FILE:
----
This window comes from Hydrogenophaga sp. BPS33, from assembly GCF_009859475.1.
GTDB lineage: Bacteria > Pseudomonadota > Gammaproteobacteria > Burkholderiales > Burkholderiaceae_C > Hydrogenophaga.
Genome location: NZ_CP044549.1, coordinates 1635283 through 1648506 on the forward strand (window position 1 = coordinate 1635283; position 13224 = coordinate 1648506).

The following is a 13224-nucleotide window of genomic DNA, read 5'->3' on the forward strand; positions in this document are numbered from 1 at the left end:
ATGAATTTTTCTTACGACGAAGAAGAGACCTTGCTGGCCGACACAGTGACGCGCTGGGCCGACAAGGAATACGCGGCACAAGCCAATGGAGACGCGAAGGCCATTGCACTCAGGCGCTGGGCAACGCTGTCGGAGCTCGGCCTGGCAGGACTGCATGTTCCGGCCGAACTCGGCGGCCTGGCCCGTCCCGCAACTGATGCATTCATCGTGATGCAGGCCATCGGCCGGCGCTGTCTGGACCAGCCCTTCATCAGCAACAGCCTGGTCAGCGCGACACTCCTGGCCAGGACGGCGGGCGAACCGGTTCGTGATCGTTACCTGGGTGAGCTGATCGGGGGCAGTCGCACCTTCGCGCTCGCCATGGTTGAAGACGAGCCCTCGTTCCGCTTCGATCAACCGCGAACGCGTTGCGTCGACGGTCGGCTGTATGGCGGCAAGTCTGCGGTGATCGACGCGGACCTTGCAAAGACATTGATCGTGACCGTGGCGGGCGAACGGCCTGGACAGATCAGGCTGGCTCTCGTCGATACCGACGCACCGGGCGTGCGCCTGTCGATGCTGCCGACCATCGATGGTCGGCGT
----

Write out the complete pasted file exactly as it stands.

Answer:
This window comes from Hydrogenophaga sp. BPS33, from assembly GCF_009859475.1.
GTDB lineage: Bacteria > Pseudomonadota > Gammaproteobacteria > Burkholderiales > Burkholderiaceae_C > Hydrogenophaga.
Genome location: NZ_CP044549.1, coordinates 1635283 through 1648506 on the forward strand (window position 1 = coordinate 1635283; position 13224 = coordinate 1648506).

The following is a 13224-nucleotide window of genomic DNA, read 5'->3' on the forward strand; positions in this document are numbered from 1 at the left end:
ATGAATTTTTCTTACGACGAAGAAGAGACCTTGCTGGCCGACACAGTGACGCGCTGGGCCGACAAGGAATACGCGGCACAAGCCAATGGAGACGCGAAGGCCATTGCACTCAGGCGCTGGGCAACGCTGTCGGAGCTCGGCCTGGCAGGACTGCATGTTCCGGCCGAACTCGGCGGCCTGGCCCGTCCCGCAACTGATGCATTCATCGTGATGCAGGCCATCGGCCGGCGCTGTCTGGACCAGCCCTTCATCAGCAACAGCCTGGTCAGCGCGACACTCCTGGCCAGGACGGCGGGCGAACCGGTTCGTGATCGTTACCTGGGTGAGCTGATCGGGGGCAGTCGCACCTTCGCGCTCGCCATGGTTGAAGACGAGCCCTCGTTCCGCTTCGATCAACCGCGAACGCGTTGCGTCGACGGTCGGCTGTATGGCGGCAAGTCTGCGGTGATCGACGCGGACCTTGCAAAGACATTGATCGTGACCGTGGCGGGCGAACGGCCTGGACAGATCAGGCTGGCTCTCGTCGATACCGACGCACCGGGCGTGCGCCTGTCGATGCTGCCGACCATCGATGGTCGGCGT